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Beware: Fracking Not Only Damages the Environment, But Reproductive Health Too

Aug 26, 2016 05:20 AM EDT

A new study reveals that chemicals used during hydraulic fracturing or fracking are not only dangerous to the environment but can also have a negative impact in reproductive system and development.

Fracking , along with directional drilling, is used during unconventional oil and gas (UOG) operations to release natural gas from underground rock. Previous studies have shown that fracking is not good for the environment because chemicals used during the operations could leak out and contaminate ground water, posing a threat to wildlife near the fracking site.

The study, published in the journal Endocrinology, showed that chemical released during fracking can have adverse reproductive and developmental outcomes in mouse models, suggesting that exposure to such chemicals could also pose a threat to human development.

"Evidence from this study indicates that developmental exposure to fracking and drilling chemicals may pose a threat to fertility in animals and potentially people," explained Susan C. Nagel, Nagel, an associate professor of obstetrics, gynecology and women's health in the School of Medicine at University of Missouri-Columbia, in a statement. "Negative outcomes were observed even in mice exposed to the lowest dose of chemicals, which was lower than the concentrations found in groundwater at some locations with past oil and gas wastewater spills."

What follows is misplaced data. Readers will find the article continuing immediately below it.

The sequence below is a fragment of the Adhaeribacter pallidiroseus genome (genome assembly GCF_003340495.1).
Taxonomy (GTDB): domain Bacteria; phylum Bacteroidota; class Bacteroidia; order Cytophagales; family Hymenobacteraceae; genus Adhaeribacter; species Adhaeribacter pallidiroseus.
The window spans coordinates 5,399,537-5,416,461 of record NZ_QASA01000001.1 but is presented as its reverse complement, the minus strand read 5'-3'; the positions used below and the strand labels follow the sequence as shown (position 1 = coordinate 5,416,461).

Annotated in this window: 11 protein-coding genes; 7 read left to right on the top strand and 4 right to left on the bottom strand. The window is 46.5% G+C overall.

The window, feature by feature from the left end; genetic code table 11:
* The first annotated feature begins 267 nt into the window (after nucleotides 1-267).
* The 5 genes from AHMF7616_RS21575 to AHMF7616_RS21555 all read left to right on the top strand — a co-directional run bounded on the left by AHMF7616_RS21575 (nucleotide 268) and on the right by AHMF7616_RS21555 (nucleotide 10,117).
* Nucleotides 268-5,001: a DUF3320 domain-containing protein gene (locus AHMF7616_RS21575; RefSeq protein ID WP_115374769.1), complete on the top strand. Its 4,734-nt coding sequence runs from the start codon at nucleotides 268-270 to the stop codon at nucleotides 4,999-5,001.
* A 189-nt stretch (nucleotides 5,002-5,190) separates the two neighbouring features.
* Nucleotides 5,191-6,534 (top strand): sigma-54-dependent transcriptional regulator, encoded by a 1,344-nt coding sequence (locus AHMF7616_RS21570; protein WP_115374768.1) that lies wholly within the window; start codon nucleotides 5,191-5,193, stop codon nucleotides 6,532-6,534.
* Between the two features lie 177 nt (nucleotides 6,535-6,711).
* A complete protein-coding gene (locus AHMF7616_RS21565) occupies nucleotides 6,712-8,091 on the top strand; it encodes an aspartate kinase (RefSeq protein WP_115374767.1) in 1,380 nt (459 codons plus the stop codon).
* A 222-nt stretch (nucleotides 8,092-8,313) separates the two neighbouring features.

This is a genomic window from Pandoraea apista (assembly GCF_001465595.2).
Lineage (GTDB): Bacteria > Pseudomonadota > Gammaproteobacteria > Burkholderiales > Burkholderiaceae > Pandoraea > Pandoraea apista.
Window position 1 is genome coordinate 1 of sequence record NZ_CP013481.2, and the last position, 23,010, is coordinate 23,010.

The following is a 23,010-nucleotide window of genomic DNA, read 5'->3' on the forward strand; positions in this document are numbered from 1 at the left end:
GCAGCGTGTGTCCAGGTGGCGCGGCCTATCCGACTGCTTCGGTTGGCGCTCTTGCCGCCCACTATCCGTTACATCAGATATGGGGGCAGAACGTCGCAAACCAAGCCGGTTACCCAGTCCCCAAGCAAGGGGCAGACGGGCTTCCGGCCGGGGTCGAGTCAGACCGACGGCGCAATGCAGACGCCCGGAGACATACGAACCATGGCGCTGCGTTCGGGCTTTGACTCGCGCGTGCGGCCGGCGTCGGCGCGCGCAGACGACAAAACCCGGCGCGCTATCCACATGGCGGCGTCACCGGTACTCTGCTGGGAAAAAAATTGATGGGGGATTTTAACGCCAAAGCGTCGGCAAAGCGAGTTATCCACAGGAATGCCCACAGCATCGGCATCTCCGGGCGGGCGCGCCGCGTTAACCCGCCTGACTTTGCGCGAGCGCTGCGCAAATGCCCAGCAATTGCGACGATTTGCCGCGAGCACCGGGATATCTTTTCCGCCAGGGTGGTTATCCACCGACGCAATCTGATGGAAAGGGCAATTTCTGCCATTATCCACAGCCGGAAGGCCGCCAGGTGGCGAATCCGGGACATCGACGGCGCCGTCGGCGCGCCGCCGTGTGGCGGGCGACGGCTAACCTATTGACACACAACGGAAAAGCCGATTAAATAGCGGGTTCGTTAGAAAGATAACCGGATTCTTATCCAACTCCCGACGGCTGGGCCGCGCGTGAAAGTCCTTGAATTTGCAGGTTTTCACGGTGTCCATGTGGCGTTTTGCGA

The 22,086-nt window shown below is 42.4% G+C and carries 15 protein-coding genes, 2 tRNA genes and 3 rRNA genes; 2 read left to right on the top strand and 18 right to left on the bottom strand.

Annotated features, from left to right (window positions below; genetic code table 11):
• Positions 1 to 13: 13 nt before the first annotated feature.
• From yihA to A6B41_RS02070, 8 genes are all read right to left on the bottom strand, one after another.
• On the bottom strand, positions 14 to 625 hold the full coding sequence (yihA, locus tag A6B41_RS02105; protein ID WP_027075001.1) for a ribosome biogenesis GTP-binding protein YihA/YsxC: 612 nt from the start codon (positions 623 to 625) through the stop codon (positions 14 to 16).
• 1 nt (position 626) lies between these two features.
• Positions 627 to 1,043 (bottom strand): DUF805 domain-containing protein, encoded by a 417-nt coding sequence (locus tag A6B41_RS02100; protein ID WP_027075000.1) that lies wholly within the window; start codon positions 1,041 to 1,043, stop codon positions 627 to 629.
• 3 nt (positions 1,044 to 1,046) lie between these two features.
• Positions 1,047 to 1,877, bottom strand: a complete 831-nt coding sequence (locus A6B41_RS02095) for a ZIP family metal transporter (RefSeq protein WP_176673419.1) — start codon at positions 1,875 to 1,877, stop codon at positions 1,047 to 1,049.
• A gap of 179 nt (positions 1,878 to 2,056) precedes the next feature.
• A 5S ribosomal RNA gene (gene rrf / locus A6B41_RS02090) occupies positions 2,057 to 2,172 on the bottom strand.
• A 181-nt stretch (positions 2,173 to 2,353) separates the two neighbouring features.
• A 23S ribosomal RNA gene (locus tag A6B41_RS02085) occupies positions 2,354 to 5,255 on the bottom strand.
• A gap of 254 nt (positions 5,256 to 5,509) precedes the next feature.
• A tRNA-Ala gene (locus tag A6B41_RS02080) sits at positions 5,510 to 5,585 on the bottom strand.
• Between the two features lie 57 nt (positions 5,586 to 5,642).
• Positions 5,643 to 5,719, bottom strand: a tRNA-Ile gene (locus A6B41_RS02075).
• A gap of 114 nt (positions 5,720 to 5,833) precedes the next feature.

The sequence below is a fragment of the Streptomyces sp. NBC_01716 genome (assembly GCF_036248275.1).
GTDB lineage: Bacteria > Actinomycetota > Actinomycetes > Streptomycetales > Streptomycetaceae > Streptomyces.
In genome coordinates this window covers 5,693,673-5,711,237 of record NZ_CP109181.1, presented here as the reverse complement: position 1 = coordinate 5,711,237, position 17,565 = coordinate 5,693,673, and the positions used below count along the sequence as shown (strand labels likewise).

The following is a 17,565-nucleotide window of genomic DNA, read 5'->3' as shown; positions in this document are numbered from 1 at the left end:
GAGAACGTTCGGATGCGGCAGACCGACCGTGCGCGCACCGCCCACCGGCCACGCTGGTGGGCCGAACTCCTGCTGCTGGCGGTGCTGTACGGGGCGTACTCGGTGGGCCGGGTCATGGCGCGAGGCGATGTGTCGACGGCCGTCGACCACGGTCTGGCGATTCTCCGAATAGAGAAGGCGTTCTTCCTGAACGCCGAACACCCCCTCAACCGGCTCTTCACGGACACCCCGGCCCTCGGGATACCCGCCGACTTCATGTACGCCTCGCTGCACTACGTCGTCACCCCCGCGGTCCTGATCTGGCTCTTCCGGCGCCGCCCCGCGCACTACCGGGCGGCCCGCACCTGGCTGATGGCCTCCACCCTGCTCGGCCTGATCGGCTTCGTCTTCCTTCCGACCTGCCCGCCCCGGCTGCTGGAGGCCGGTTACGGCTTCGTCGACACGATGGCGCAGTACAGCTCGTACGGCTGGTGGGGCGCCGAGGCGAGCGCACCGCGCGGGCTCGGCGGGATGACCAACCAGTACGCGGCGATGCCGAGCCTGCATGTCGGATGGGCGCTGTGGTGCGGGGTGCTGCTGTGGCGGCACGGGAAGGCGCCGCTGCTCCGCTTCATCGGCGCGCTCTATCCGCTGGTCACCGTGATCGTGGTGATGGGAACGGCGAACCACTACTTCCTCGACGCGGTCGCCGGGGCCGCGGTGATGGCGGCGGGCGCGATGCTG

For the study, the researchers concocted 23 oil and gas chemicals in four different concentrations, ranging from those found in drinking water and groundwater to concentrations found in industry wastewater. The mixture was then added in the drinking water of pregnant mice in the laboratory until they gave birth.

The researchers found out that the offspring of the mice given with the mixture during their pregnancy have lower levels key hormones related to reproductive health compared to a control group that were not exposed to the chemical mixtures.

Exposed female mice also showed signs of reduced fertility, including alterations in the development of the ovarian follicles, pituitary and reproductive hormone concentrations. Researchers believe that their findings are not only limited to female mice, but can also occur in people and other animals exposed to chemicals used during gas and oil drilling activities.

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